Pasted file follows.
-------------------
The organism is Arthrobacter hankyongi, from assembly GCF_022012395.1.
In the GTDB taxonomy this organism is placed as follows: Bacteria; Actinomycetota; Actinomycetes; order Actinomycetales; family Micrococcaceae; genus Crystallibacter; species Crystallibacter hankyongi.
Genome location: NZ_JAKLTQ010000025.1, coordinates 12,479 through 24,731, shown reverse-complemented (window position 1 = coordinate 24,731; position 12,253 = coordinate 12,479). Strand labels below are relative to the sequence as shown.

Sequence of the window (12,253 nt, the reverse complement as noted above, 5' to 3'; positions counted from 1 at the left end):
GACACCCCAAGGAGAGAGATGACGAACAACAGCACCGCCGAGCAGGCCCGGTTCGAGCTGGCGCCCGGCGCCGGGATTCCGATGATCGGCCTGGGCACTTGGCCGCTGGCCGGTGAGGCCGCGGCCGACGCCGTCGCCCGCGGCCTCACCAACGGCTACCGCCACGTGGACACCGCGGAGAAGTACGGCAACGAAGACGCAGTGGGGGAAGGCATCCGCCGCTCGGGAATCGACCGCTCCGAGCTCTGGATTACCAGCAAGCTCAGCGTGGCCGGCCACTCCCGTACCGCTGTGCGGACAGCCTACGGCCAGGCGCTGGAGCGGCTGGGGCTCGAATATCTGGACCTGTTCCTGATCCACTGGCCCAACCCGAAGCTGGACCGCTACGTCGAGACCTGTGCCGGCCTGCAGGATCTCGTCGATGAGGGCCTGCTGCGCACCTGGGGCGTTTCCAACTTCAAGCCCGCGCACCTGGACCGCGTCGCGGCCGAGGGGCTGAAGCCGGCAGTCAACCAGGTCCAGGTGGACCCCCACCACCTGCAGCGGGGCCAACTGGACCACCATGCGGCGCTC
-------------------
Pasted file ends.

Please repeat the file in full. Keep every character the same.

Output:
The organism is Arthrobacter hankyongi, from assembly GCF_022012395.1.
In the GTDB taxonomy this organism is placed as follows: Bacteria; Actinomycetota; Actinomycetes; order Actinomycetales; family Micrococcaceae; genus Crystallibacter; species Crystallibacter hankyongi.
Genome location: NZ_JAKLTQ010000025.1, coordinates 12,479 through 24,731, shown reverse-complemented (window position 1 = coordinate 24,731; position 12,253 = coordinate 12,479). Strand labels below are relative to the sequence as shown.

Sequence of the window (12,253 nt, the reverse complement as noted above, 5' to 3'; positions counted from 1 at the left end):
GACACCCCAAGGAGAGAGATGACGAACAACAGCACCGCCGAGCAGGCCCGGTTCGAGCTGGCGCCCGGCGCCGGGATTCCGATGATCGGCCTGGGCACTTGGCCGCTGGCCGGTGAGGCCGCGGCCGACGCCGTCGCCCGCGGCCTCACCAACGGCTACCGCCACGTGGACACCGCGGAGAAGTACGGCAACGAAGACGCAGTGGGGGAAGGCATCCGCCGCTCGGGAATCGACCGCTCCGAGCTCTGGATTACCAGCAAGCTCAGCGTGGCCGGCCACTCCCGTACCGCTGTGCGGACAGCCTACGGCCAGGCGCTGGAGCGGCTGGGGCTCGAATATCTGGACCTGTTCCTGATCCACTGGCCCAACCCGAAGCTGGACCGCTACGTCGAGACCTGTGCCGGCCTGCAGGATCTCGTCGATGAGGGCCTGCTGCGCACCTGGGGCGTTTCCAACTTCAAGCCCGCGCACCTGGACCGCGTCGCGGCCGAGGGGCTGAAGCCGGCAGTCAACCAGGTCCAGGTGGACCCCCACCACCTGCAGCGGGGCCAACTGGACCACCATGCGGCGCTC